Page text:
Kirklees Council’s new leader Cathy Scott has warned that cuts to save £47.8 million to stave off bankruptcy will be “painful.”
The council has a plan – details are yet to be made public – but measures already being implemented will see up to 750 staff being made redundant, budgets slashed and charges and fees for council services raised by at least the rate of inflation.
Clr Scott hailed a “fresh start” for Kirklees but at last week’s full council meeting there were two deputations which showed the impact the uncertainty is already having on the council’s workforce and the small business community.
The meeting heard from small business owner Amelia Franks, who runs Countryside Canines, a home-based dog boarding business.
Kirklees Council has announced an increase of almost 500% for animal licensing fees which Amelia said would put small operators out of business.
Cowlersley-based Amelia said the increase of 482% from £482 for a three-year licence to £1,872 was neither fair nor reasonable.
She added: “Whilst we understand the need for a price increase the planned increase is so drastic that it’s going to become an overhead that’s just not feasible for many small businesses.”
Amelia said neighbouring councils were “significantly cheaper.” Leeds charged £403, Calderdale £409 and Wakefield £341. “How is that fair?” she asked.
Other councils also offer a sliding scale of fees depending on how many dogs are cared for.
Amelia added: “I board one dog at a time so it’s a very unique service but my licence is the same as a kennel that might have 20-plus dogs at any one time that operates 365 days a year.
“Ultimately our livelihood is going to be ruined because we cannot afford these fees. Not only is it concerning that our businesses are at risk but, as a predominantly female industry, we feel that female business owners are facing another unintentional disadvantage in society.
“I have asked if other industries which are predominately male-led have seen similar price increases within Kirklees but I’ve yet to receive a response.”
Amelia, who has collected a 2,000-signature petition against the charges, said 10 out of 12 businesses she had spoken to would have to stop boarding and would not be renewing their licences.
Meanwhile, Mick Donoghue, branch secretary of Kirklees UNISON, which represents around 4,500 council workers, told the meeting that staff and the public were anxious over the council’s plans to deal with the crisis.
He said: “The council’s response to the funding crisis has been to issue a HR1 notice which will see 250 redundancies. This is only the first phase of up to 750 redundancies across the council.
“This is in addition to proposed service cuts that we know about in partner organisations such as Kirklees Active Leisure, as well as those that we anticipate will result from the council’s precarious financial position.
“No details have yet been provided to the trade unions as to which services or posts will be directly affected but the loss of 750 jobs will inevitably hurt those who rely on council services the most.”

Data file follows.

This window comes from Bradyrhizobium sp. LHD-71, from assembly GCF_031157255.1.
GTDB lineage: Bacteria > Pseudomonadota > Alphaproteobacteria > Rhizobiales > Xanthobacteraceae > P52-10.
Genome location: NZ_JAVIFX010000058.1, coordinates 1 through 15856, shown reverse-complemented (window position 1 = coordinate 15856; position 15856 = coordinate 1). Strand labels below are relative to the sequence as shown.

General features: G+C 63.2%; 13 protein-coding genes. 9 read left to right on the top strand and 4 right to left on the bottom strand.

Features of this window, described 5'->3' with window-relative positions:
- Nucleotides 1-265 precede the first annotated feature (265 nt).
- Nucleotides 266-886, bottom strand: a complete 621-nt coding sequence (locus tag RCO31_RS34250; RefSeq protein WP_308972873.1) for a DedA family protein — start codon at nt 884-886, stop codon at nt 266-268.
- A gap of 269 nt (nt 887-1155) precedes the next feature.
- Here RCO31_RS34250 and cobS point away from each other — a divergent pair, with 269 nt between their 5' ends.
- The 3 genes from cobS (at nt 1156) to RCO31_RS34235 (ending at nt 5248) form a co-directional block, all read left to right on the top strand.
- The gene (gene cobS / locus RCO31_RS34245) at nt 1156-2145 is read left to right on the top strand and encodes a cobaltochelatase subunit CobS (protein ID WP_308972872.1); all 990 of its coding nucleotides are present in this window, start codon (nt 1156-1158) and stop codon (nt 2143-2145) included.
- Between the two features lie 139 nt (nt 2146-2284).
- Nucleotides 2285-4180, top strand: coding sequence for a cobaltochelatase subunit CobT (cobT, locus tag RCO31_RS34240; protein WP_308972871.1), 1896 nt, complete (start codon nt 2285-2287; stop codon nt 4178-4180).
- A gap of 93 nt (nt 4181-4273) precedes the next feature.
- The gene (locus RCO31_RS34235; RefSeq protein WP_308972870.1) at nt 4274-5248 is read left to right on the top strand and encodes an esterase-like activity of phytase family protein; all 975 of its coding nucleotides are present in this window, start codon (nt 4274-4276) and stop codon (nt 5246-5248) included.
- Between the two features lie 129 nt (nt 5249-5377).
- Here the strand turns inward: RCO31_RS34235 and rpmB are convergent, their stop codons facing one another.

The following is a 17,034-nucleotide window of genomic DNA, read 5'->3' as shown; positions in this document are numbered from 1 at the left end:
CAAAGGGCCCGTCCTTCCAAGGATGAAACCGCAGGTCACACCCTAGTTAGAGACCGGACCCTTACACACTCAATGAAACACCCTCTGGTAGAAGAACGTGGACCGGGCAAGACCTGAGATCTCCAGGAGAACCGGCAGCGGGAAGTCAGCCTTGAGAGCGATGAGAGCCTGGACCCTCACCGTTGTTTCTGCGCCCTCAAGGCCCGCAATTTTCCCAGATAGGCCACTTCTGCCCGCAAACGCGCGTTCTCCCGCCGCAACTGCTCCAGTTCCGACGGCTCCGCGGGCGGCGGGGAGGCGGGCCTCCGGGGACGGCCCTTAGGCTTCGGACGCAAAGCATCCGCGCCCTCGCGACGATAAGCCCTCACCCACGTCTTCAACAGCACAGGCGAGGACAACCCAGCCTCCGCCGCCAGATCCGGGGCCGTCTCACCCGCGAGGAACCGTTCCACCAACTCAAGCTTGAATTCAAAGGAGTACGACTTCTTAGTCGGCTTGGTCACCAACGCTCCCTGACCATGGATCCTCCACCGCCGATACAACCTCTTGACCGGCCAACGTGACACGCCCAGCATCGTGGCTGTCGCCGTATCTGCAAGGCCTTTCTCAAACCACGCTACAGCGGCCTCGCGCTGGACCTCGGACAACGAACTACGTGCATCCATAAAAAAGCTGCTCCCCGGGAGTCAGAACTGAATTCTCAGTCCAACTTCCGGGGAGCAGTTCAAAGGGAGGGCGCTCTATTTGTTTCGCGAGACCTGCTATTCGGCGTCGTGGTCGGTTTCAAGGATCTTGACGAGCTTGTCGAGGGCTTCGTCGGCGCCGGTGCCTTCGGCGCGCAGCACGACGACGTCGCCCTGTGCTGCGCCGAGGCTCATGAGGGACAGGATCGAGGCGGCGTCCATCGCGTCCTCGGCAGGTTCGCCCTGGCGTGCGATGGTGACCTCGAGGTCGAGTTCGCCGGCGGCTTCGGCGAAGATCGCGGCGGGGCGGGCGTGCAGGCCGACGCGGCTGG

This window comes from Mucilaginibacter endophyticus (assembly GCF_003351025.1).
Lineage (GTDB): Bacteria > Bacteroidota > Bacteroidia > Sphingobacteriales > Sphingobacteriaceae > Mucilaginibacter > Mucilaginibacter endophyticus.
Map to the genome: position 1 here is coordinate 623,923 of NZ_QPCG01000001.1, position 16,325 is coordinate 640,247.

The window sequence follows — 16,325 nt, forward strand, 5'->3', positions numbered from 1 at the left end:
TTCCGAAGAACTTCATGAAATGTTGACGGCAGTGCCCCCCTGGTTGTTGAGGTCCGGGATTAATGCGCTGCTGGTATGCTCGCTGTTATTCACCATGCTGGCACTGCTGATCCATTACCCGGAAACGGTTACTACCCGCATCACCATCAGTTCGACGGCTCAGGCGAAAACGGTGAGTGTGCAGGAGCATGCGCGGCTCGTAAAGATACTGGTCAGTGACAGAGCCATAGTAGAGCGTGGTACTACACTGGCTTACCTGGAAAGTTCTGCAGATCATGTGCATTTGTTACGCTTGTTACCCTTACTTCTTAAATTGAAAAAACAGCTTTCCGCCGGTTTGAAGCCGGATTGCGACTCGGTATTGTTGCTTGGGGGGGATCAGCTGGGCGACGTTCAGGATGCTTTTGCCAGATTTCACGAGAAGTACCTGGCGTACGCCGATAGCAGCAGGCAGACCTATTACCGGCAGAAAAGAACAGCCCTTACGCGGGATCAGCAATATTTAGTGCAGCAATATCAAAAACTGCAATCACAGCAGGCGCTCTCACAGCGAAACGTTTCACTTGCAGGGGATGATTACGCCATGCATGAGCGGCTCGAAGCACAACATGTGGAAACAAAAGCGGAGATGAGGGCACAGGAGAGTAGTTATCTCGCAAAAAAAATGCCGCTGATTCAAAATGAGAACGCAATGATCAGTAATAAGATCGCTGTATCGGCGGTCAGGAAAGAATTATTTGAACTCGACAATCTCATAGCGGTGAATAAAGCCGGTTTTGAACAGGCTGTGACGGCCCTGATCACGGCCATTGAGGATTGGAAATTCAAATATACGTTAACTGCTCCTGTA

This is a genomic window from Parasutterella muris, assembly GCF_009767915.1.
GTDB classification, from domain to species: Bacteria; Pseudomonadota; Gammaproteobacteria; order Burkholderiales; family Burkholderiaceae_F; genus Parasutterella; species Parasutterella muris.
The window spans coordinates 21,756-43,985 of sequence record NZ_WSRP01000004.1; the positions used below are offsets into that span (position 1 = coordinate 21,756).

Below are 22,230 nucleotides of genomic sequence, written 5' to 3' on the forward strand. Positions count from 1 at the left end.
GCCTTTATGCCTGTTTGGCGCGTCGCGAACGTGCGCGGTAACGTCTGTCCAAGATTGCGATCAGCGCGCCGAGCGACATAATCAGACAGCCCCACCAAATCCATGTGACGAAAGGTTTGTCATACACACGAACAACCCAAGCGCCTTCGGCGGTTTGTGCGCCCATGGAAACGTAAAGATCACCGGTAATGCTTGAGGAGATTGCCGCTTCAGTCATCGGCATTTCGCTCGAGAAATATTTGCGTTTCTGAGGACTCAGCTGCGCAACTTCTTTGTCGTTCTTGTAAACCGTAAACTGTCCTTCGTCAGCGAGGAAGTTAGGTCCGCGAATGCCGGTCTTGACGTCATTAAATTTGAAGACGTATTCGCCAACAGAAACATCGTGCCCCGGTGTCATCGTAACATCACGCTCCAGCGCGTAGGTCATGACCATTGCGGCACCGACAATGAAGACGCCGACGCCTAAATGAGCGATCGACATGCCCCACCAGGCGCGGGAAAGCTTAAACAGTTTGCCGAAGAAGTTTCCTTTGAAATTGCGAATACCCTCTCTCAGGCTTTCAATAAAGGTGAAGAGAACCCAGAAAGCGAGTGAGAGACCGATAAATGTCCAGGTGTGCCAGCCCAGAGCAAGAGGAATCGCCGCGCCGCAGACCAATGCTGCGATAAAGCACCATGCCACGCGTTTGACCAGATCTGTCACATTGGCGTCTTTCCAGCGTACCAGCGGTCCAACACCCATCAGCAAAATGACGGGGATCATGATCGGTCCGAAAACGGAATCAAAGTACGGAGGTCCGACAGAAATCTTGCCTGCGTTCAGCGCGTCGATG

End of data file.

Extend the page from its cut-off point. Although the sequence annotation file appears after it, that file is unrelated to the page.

Referring to the £250 million Huddersfield Blueprint, which includes the Cultural Heart and the restoration of the George Hotel, Mr Donoghue said: “Questions are understandably being asked about the wisdom of continuing capital works projects when services are facing cuts or closure.
“Improvements to the public realm will be of little benefit to those who rely on essential services if those services are cut.”
At the meeting Liberal Democrat leader Clr John Lawson (Cleckheaton) said that while charges, cuts and closures would “never be popular” he felt more details of the council’s plans should be made public.
He said: “Cabinet have said they have high confidence that the plans they have to make further savings will produce a balanced budget at the year end and we have no real choice but to take them at their word.
“I think it’s probably overdue that the details of some of these plans came into public view.”
Union protesters outside Huddersfield Town Hall. Pic by: GORDON PARKS
At the same meeting Clr Cathy Scott (Lab, Dewsbury East) was elected council leader, three weeks after stepping up from deputy leader following the resignation of Clr Shabir Pandor (Lab, Batley West).
She said: “It’s such a privilege to represent Kirklees. I love this place and I’m ambitious for our people and communities.
“We have some major challenges ahead of us but I’ve got the right team around me to do the very best for everyone who lives and works here.
“All our vital services, from supporting children to social care, rely on stable funding. Our priority has to be to deliver that stability and set a balanced budget next year.
“At the same time, we need to continue to support local people through this cost-of-living crisis and build hope for the future by improving the local economy.
“We’ve got plans in place to achieve all of that and it’s now up to us to deliver it. None of this will be easy but I’m ready for the challenge. This is a fresh start for Kirklees.”